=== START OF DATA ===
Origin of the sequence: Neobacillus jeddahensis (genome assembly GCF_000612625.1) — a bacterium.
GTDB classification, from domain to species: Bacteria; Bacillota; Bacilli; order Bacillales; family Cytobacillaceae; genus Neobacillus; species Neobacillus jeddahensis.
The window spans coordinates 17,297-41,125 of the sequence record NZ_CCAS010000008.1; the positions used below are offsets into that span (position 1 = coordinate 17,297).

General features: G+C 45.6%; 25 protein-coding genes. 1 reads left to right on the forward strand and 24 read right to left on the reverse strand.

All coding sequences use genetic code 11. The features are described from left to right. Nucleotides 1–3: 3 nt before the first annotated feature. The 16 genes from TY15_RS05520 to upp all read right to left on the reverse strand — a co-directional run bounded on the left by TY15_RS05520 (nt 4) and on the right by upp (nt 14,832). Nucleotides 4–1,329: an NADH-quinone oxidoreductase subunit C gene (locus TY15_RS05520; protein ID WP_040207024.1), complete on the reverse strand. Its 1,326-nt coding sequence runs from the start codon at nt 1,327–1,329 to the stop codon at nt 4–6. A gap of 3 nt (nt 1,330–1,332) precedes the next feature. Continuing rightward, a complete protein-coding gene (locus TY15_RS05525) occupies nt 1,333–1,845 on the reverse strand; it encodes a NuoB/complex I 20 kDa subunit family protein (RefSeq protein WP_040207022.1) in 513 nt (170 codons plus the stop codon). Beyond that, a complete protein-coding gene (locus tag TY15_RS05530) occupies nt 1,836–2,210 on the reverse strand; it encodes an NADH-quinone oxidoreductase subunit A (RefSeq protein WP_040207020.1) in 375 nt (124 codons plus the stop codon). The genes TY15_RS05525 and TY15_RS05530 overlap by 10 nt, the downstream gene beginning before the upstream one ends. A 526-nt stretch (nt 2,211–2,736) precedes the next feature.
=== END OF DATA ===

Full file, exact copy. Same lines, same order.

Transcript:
Origin of the sequence: Neobacillus jeddahensis (genome assembly GCF_000612625.1) — a bacterium.
GTDB classification, from domain to species: Bacteria; Bacillota; Bacilli; order Bacillales; family Cytobacillaceae; genus Neobacillus; species Neobacillus jeddahensis.
The window spans coordinates 17,297-41,125 of the sequence record NZ_CCAS010000008.1; the positions used below are offsets into that span (position 1 = coordinate 17,297).

General features: G+C 45.6%; 25 protein-coding genes. 1 reads left to right on the forward strand and 24 read right to left on the reverse strand.

All coding sequences use genetic code 11. The features are described from left to right. Nucleotides 1–3: 3 nt before the first annotated feature. The 16 genes from TY15_RS05520 to upp all read right to left on the reverse strand — a co-directional run bounded on the left by TY15_RS05520 (nt 4) and on the right by upp (nt 14,832). Nucleotides 4–1,329: an NADH-quinone oxidoreductase subunit C gene (locus TY15_RS05520; protein ID WP_040207024.1), complete on the reverse strand. Its 1,326-nt coding sequence runs from the start codon at nt 1,327–1,329 to the stop codon at nt 4–6. A gap of 3 nt (nt 1,330–1,332) precedes the next feature. Continuing rightward, a complete protein-coding gene (locus TY15_RS05525) occupies nt 1,333–1,845 on the reverse strand; it encodes a NuoB/complex I 20 kDa subunit family protein (RefSeq protein WP_040207022.1) in 513 nt (170 codons plus the stop codon). Beyond that, a complete protein-coding gene (locus tag TY15_RS05530) occupies nt 1,836–2,210 on the reverse strand; it encodes an NADH-quinone oxidoreductase subunit A (RefSeq protein WP_040207020.1) in 375 nt (124 codons plus the stop codon). The genes TY15_RS05525 and TY15_RS05530 overlap by 10 nt, the downstream gene beginning before the upstream one ends. A 526-nt stretch (nt 2,211–2,736) precedes the next feature.